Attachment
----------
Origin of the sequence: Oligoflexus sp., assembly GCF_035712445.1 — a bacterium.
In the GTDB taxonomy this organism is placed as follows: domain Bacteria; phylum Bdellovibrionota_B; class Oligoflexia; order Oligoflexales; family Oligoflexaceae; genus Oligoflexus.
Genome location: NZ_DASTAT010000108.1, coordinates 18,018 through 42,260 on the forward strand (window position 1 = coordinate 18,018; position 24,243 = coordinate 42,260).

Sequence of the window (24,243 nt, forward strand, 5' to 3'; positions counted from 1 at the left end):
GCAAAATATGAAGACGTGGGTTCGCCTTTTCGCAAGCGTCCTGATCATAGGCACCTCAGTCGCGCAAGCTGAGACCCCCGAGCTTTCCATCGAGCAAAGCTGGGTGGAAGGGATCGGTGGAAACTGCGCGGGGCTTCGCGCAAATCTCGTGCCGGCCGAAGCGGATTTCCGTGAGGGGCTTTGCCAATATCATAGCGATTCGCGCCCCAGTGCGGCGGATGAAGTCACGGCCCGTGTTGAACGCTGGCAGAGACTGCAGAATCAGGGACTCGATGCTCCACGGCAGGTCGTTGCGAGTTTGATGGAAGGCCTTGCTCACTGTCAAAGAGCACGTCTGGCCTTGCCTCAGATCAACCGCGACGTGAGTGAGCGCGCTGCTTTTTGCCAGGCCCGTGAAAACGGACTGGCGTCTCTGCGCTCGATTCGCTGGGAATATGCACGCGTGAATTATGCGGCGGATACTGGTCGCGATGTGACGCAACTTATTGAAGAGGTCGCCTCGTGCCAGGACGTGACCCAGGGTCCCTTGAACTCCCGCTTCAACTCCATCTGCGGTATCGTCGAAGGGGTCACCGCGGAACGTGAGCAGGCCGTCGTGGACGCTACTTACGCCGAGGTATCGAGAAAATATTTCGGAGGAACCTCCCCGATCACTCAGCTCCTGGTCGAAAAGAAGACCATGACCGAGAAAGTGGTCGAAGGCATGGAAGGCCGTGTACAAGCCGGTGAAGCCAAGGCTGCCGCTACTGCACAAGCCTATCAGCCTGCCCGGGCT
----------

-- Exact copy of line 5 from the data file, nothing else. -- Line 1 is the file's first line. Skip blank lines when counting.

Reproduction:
GCAAAATATGAAGACGTGGGTTCGCCTTTTCGCAAGCGTCCTGATCATAGGCACCTCAGTCGCGCAAGCTGAGACCCCCGAGCTTTCCATCGAGCAAAGCTGGGTGGAAGGGATCGGTGGAAACTGCGCGGGGCTTCGCGCAAATCTCGTGCCGGCCGAAGCGGATTTCCGTGAGGGGCTTTGCCAATATCATAGCGATTCGCGCCCCAGTGCGGCGGATGAAGTCACGGCCCGTGTTGAACGCTGGCAGAGACTGCAGAATCAGGGACTCGATGCTCCACGGCAGGTCGTTGCGAGTTTGATGGAAGGCCTTGCTCACTGTCAAAGAGCACGTCTGGCCTTGCCTCAGATCAACCGCGACGTGAGTGAGCGCGCTGCTTTTTGCCAGGCCCGTGAAAACGGACTGGCGTCTCTGCGCTCGATTCGCTGGGAATATGCACGCGTGAATTATGCGGCGGATACTGGTCGCGATGTGACGCAACTTATTGAAGAGGTCGCCTCGTGCCAGGACGTGACCCAGGGTCCCTTGAACTCCCGCTTCAACTCCATCTGCGGTATCGTCGAAGGGGTCACCGCGGAACGTGAGCAGGCCGTCGTGGACGCTACTTACGCCGAGGTATCGAGAAAATATTTCGGAGGAACCTCCCCGATCACTCAGCTCCTGGTCGAAAAGAAGACCATGACCGAGAAAGTGGTCGAAGGCATGGAAGGCCGTGTACAAGCCGGTGAAGCCAAGGCTGCCGCTACTGCACAAGCCTATCAGCCTGCCCGGGCT